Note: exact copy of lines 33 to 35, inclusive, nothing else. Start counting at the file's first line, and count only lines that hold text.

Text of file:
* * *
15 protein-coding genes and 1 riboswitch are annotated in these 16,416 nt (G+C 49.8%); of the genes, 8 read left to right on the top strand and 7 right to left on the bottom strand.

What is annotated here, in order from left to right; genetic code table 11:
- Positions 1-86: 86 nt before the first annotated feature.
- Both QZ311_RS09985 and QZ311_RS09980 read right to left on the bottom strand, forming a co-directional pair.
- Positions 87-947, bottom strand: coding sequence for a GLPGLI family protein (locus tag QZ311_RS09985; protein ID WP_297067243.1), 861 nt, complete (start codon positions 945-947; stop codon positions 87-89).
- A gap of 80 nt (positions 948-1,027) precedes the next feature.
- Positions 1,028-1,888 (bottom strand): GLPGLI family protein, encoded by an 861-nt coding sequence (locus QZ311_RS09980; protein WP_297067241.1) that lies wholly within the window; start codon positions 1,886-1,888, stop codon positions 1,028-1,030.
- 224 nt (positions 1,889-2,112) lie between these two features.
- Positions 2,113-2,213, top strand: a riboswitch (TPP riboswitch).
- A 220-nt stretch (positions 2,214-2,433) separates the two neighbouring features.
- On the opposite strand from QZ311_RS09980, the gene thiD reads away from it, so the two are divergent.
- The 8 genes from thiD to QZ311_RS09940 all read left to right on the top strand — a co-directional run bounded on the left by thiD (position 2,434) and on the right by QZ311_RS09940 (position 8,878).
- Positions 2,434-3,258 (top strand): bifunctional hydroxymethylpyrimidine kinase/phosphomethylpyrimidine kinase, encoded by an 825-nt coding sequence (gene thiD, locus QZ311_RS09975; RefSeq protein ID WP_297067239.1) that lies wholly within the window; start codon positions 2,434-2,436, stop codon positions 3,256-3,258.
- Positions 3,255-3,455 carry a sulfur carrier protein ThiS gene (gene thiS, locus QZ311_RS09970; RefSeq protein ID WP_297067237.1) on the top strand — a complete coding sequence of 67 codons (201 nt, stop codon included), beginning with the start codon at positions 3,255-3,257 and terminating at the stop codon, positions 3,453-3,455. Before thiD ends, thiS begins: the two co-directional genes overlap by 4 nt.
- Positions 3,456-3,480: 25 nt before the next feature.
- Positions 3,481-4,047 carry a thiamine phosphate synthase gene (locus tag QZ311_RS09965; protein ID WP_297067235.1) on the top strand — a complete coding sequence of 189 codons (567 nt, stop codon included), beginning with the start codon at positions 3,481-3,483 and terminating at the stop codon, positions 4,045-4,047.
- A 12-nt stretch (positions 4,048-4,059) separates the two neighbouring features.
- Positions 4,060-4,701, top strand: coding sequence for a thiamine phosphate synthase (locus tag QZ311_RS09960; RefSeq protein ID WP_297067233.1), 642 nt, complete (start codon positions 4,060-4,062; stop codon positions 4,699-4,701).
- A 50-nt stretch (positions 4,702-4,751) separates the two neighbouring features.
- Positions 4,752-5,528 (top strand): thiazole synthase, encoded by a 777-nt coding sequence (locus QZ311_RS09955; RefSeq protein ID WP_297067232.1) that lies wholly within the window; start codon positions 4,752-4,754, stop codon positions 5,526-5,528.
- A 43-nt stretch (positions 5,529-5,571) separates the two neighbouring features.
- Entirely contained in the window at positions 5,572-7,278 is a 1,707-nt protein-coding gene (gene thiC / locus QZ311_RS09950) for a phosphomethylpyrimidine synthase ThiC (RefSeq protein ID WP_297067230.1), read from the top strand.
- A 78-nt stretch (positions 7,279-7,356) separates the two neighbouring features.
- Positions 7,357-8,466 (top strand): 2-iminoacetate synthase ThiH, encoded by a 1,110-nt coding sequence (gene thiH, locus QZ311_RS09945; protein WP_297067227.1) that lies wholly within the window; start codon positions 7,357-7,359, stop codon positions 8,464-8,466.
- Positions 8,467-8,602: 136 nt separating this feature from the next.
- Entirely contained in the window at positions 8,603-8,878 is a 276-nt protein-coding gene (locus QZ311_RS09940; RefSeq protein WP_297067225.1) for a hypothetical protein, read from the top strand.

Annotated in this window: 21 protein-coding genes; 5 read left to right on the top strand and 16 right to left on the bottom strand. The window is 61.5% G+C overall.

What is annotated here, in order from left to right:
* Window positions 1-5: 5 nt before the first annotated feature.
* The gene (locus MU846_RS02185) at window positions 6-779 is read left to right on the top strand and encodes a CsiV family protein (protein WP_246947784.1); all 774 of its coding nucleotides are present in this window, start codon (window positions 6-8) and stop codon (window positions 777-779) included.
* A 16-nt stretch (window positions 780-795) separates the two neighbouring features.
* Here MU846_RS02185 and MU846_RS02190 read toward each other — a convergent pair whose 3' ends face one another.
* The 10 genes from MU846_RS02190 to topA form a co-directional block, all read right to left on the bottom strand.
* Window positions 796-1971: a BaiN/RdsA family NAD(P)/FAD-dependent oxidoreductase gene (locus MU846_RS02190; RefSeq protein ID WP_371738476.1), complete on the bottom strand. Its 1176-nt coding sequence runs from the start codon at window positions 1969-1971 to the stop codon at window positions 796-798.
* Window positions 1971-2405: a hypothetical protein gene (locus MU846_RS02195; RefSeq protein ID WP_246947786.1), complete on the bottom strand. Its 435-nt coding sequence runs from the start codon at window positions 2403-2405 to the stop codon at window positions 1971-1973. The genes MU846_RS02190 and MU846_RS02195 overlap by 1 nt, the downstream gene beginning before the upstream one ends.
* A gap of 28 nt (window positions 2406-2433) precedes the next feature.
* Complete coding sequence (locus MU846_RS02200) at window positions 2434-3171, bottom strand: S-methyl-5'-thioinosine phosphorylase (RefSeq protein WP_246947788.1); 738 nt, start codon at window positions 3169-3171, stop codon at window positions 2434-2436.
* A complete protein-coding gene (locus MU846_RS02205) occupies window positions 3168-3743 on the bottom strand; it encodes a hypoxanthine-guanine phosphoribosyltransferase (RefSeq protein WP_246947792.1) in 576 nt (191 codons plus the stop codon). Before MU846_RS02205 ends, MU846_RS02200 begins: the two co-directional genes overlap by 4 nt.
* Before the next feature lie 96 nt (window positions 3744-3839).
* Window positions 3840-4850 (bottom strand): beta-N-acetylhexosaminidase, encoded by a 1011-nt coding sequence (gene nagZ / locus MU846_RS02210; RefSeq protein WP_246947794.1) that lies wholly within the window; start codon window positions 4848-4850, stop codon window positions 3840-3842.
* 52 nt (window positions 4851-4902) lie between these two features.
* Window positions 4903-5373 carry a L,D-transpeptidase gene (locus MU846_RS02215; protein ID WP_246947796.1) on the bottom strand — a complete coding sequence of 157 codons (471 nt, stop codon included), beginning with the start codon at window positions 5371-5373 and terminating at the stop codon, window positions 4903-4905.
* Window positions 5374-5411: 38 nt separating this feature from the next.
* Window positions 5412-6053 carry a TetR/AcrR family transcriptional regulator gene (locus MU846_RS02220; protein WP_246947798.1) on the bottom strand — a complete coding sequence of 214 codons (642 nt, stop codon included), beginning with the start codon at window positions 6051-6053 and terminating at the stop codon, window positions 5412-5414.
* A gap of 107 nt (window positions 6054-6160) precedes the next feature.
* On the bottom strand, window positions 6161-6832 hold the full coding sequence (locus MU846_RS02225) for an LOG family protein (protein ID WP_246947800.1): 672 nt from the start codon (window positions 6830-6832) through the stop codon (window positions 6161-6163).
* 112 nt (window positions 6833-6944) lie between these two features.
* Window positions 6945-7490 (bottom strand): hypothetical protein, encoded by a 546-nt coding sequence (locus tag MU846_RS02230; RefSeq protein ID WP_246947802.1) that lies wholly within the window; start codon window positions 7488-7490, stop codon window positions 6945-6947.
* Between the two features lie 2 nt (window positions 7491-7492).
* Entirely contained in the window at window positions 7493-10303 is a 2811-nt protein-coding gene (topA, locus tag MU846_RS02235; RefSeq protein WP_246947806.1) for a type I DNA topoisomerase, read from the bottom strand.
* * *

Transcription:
* The 10 genes from MU846_RS02190 to topA form a co-directional block, all read right to left on the bottom strand.
* Window positions 796-1971: a BaiN/RdsA family NAD(P)/FAD-dependent oxidoreductase gene (locus MU846_RS02190; RefSeq protein ID WP_371738476.1), complete on the bottom strand. Its 1176-nt coding sequence runs from the start codon at window positions 1969-1971 to the stop codon at window positions 796-798.
* Window positions 1971-2405: a hypothetical protein gene (locus MU846_RS02195; RefSeq protein ID WP_246947786.1), complete on the bottom strand. Its 435-nt coding sequence runs from the start codon at window positions 2403-2405 to the stop codon at window positions 1971-1973. The genes MU846_RS02190 and MU846_RS02195 overlap by 1 nt, the downstream gene beginning before the upstream one ends.